The period after Zia ul-Haq’s death in 1988 saw formal civilian rule for a decade, but no government completed its elected term. Benazir Bhutto and Nawaz Sharif both held office as prime minister twice; each government was dismissed, and caretaker governments were in charge in the interim until General Pervez Musharraf’s coup against Nawaz Sharif in late 2000. The efforts undertaken by caretaker governments bolster the thesis that political survival pressures have perpetuated the above cycle. Caretaker governments have a brief time in office only, without prospects for retaining a seat in the long term. Consequently, caretaker prime ministers do not have the same strategic need to preserve a winning coalition. Major income tax changes, particularly in the agricultural income tax area, have been attempted by a caretaker PM rather than a “regular” officeholder. This provides some evidence supporting the thesis that political survival conditions have conditioned extraction choices by incumbents. Yet caretaker governments, by their limited powers and short-term expiry, are unable to fully enforce and sustain their decisions. As the debt-servicing burden has grown and high military expenditures have continued, dysfunction in the polity has grown. A complex three-sided relationship, propelled by political survival needs,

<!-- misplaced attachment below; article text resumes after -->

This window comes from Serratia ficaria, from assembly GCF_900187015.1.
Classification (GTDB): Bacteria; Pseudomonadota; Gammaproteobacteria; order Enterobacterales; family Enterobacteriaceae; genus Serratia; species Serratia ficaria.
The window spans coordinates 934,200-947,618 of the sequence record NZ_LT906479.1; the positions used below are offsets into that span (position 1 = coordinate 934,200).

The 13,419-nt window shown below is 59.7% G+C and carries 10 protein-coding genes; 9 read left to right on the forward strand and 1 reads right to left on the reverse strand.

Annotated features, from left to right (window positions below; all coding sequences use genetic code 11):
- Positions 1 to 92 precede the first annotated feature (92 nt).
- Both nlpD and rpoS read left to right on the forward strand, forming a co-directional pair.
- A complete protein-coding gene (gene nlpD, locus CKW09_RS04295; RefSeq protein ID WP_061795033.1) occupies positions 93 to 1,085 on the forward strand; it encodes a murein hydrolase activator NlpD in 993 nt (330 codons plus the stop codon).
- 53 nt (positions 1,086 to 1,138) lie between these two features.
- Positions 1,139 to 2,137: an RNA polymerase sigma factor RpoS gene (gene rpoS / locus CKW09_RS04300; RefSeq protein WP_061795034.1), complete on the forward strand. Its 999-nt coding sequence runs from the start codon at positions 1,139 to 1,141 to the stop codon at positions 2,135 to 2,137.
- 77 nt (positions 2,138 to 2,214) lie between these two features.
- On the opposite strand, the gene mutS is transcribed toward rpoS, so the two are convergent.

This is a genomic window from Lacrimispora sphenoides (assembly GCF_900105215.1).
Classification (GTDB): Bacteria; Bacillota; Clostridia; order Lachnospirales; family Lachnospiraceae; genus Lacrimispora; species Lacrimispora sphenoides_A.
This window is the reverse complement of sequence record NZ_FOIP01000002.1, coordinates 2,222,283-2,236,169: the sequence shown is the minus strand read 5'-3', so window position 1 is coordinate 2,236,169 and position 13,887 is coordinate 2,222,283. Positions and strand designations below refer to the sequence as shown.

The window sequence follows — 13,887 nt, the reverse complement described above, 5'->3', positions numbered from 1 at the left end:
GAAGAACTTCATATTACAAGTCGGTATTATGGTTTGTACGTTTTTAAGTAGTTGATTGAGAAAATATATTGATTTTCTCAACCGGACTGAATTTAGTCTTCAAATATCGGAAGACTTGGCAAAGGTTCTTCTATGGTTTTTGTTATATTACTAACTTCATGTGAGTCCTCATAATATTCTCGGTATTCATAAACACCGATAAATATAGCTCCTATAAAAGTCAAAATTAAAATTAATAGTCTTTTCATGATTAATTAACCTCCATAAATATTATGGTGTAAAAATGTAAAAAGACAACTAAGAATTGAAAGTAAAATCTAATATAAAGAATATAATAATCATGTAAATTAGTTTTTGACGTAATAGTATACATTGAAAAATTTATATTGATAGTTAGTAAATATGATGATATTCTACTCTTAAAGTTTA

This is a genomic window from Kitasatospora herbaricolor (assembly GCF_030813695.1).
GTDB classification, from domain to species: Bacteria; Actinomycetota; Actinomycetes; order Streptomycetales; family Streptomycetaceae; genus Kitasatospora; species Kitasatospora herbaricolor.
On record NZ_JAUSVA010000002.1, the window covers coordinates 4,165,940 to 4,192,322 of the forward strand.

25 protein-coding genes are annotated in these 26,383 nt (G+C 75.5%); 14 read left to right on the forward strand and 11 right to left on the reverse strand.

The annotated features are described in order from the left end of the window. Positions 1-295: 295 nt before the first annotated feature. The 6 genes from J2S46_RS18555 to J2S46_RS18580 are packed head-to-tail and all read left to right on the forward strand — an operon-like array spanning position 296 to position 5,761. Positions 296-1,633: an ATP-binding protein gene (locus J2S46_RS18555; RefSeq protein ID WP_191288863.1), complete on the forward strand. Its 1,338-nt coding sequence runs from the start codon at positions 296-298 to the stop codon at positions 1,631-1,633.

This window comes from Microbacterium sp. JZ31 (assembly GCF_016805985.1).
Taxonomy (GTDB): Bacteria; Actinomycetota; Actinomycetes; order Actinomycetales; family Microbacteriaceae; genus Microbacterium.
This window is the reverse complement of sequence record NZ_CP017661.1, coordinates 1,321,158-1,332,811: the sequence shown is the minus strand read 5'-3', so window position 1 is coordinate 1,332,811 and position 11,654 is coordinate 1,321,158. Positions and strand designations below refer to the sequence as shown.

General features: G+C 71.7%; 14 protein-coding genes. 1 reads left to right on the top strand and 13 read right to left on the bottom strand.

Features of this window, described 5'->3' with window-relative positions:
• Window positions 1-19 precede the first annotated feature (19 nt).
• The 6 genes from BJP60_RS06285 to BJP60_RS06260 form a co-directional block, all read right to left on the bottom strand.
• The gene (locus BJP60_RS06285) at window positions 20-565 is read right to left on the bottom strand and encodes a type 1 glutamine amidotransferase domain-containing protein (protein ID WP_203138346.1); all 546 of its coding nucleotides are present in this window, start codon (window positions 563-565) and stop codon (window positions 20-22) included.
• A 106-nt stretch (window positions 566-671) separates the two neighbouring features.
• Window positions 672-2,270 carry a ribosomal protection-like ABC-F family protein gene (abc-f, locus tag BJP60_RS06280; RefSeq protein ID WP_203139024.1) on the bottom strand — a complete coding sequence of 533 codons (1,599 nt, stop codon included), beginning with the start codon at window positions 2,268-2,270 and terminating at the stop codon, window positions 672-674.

has crystallized. Poor extraction keeps the state weak, and governance poor. Quasi-states persist because the state is weak and governance is bad. Quasistates continue to keep large segments of the political economy removed from the formal legal apparatus; they contribute to keeping extraction poor and this keeps governance poor. The relationships are interdependent and simultaneous: because governance is poor, extraction is poor. Because extraction is poor, quasi-states become de facto extractors. Landlords are often quasi-states; mafias are quasi-states; quasi-states form “no-go areas” for the formal government; quasi-states resist the writ of state; quasi-states mean an informal economy. This cycle is perpetuated by mechanisms traceable to political survival pressures.